Support: Support is the popularity(frequency of occurrence) of an item. It can be calculated by a number of transactions containing the item to the total number of transactions. So, if we want to calculate the support for the banana, here it is:

Support(Banana) = (Transactions involving Grapes)/(Total transaction)

Support(Banana) = 0.666

Confidence: Likelihood of occurrence of item B if item A occurs(Conditional Probability).

Confidence(A => B) = (Transactions involving both A and B)/(Transactions involving only A)

Confidence({Banana, Pineapple} => {Mango}) = Support(Banana, Pineapple, Mango)/Support(banana, Pineapple)

= 2/6 / 3/6

= 0.667

Lift: Increase in the ratio of occurence of item B if item A occurs.

Lift(A => B) = Confidence(A, B) / Support(B)

Lift ({Banana, Pineapple} => {Mango}) = 1

So, likelihood of a customer buying both A and B together is ‘lift-value’ times more than the chance if purchasing alone.

• Lift (A=> B) = 1 means that there is no correlation within the item set.
• Lift (A => B) > 1 means that there is a positive correlation within the itemset, i.e., products in the itemset, A, and B, are more likely to be bought together.
• Lift (A => B) < 1 means that there is a negative correlation within the itemset, i.e., products in itemset, A, and B, are unlikely to be bought together.

## Implementation

You can get the data from here.

This dataset containing transaction data of a store with various products.

Install apyori package before importing the library

``````conda install --yes apyori
OR
pip3 install --yes apyori``````

#### Import the packages

``````import numpy as np
import pandas as pd
import matplotlib.pyplot as plt
from apyori import apriori``````

we have imported all the necessary libraries:

• NumPy and pandas for basic operations
• Matplotlib for data visualization
• apyori for our data modeling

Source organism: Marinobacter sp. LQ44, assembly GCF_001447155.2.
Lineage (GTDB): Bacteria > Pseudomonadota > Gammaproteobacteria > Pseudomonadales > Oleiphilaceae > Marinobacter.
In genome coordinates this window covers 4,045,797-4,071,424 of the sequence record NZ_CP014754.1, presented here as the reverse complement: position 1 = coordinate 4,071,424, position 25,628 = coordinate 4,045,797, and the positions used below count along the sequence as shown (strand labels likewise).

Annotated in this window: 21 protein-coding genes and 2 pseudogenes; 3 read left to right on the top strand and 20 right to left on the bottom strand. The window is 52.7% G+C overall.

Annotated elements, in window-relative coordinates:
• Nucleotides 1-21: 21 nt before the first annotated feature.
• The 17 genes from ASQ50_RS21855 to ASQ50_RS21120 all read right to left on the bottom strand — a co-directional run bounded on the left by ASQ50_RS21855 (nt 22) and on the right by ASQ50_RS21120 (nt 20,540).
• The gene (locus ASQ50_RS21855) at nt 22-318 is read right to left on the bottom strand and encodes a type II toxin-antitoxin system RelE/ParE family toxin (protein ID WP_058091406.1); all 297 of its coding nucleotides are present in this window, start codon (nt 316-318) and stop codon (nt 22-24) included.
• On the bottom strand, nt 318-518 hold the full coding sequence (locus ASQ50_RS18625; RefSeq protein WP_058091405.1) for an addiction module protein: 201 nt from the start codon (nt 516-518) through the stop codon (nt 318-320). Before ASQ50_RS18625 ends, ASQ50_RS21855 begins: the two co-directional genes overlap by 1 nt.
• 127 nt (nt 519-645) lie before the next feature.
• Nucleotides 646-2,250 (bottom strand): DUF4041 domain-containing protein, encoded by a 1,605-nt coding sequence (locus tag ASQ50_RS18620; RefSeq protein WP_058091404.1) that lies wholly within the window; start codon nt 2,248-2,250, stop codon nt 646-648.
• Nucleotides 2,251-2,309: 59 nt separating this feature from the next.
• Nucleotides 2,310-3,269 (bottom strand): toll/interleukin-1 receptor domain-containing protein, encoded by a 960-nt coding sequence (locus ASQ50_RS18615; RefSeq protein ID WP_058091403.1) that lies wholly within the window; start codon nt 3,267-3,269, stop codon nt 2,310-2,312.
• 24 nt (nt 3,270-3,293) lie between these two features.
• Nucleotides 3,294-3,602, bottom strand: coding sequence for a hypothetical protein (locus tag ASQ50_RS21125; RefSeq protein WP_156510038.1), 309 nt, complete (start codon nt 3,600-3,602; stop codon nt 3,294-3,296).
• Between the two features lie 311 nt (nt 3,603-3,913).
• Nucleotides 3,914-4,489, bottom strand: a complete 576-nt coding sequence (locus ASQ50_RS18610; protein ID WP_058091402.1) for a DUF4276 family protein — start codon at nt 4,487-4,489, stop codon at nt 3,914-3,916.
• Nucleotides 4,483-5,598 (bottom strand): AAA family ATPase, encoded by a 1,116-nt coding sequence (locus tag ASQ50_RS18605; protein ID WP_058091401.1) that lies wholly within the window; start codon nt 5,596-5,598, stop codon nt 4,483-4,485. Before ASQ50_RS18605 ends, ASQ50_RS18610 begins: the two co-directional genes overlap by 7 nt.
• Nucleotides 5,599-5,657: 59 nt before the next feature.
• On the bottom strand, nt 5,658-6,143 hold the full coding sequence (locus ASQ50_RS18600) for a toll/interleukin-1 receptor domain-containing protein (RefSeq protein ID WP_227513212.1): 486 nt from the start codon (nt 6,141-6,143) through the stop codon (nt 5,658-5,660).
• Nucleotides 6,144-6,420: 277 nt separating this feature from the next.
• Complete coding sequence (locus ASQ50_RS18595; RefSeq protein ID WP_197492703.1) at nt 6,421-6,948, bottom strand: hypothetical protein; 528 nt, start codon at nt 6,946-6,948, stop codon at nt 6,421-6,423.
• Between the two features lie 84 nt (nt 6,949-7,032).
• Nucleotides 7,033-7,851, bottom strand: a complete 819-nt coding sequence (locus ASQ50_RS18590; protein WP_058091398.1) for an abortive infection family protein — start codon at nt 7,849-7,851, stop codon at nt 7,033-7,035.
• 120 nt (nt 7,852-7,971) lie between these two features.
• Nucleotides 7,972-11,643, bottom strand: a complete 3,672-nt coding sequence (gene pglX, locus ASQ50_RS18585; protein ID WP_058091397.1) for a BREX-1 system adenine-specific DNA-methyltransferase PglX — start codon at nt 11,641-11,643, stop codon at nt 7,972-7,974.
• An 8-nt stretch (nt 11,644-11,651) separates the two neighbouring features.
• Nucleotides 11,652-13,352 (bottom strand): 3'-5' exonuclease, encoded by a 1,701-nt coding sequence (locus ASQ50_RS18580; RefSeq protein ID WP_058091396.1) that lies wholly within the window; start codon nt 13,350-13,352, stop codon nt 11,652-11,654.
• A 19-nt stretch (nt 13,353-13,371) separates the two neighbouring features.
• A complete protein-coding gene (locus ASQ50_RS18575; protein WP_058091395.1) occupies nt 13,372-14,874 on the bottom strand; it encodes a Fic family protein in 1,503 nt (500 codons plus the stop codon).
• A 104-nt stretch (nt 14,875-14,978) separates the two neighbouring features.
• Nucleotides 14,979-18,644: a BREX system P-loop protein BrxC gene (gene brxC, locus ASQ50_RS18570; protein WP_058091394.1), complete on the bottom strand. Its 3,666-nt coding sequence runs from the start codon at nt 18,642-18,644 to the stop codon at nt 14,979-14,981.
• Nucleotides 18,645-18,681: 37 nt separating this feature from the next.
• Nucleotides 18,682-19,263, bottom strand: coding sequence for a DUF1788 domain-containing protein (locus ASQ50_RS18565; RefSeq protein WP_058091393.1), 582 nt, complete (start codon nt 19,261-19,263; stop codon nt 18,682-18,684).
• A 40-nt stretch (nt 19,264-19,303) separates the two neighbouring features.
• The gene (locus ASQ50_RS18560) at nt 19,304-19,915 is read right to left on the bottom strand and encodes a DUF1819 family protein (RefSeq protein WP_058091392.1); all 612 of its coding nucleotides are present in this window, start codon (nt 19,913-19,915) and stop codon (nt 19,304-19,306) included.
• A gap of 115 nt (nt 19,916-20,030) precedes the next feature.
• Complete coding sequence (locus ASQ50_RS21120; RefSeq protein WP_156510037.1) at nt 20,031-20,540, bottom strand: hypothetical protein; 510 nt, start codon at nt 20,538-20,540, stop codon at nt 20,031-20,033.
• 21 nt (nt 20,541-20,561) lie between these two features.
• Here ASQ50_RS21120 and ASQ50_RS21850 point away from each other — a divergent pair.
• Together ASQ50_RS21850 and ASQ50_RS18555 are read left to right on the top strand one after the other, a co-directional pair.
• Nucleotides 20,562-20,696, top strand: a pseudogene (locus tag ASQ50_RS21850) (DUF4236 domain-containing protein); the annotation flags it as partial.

#### Import the data

``store_data = pd.read_csv("store_data.csv",header = None)``

we have read the dataset using pandas into a data frame with the name “store_data”. Now let’s see the data

``store_data.head()``

So, this is our data looks like, it contains all the transaction history of various products.

``store_data.shape``

7501 indicates the total number of transactions with different items bought together. 20 indicates the number of columns to display items

#### Data Preprocessing

Since the Apriori library requires our dataset to be in the form of a list of lists. So the whole dataset is a big list and each transaction in the dataset is an inner list within the outer big list. [ [transaction1], [transaction2], . . [transaction7501] ]

Let’s Convert our pandas’ data frame into a list of lists as follows:

``````records = []
for i in range(0,7501):
records.append([str(store_data.values[i,j]) for j in range(0,20)])``````

Let’s see these transaction sets:

``````for sets in records:
print(sets)``````

#### Apriori Algorithm

Parameters of apriori:

• records: list of lists
• min_support: probability value to select the items with support values greater than the value specified by the parameter
• min_confidence: probability value to filter rules with greater confidence than the specified threshold
• min_lift: minimum lift value to shortlist the list of rules
• min_length: minimum number of items you want in your rules
``association_rules = apriori(records, min_support = 0.0055, min_confidence = .3, min_lift = 3, min_length = 2)``

Convert above rules into a list of rules:

``association_results = list(association_rules)``

Now let’s see how many rules had been generated by our algorithm:

``print(len(association_results))``

So, In total, we have 18 rules and those have support, confidence and lift higher than what we expect. Let’s see some of the rules

``print(association_results[5])``

we can see that rule 5 contains (spaghetti, ground beef, frozen vegetables) which have a good association between them.

#### Display the list of rules

``````for item in association_results:
pair = item[0]
items = [x for x in pair]
print("Rule :"+ str(items[0]) + "->" + str(items[1]))
print("Support : {}".format(item[1]))
print("Confidence : {}".format(item[2][0][2]))
print("List : {}".format(item[2][0][3]))
print("\n-------------------------------------------------\n")``````

So, this was all about how to implement the apriori algorithm to find associativity in our set of transactions.

Stay Tunes, happy learning 🙂

### References

#### Written by Shubham Goyal

Shubham Goyal is a Data Scientist at Knoldus Inc. With this, he is an artificial intelligence researcher, interested in doing research on different domain problems and a regular contributor to society through blogs and webinars in machine learning and artificial intelligence. He had also written a few research papers on machine learning. Moreover, a conference speaker and an official author at Towards Data Science.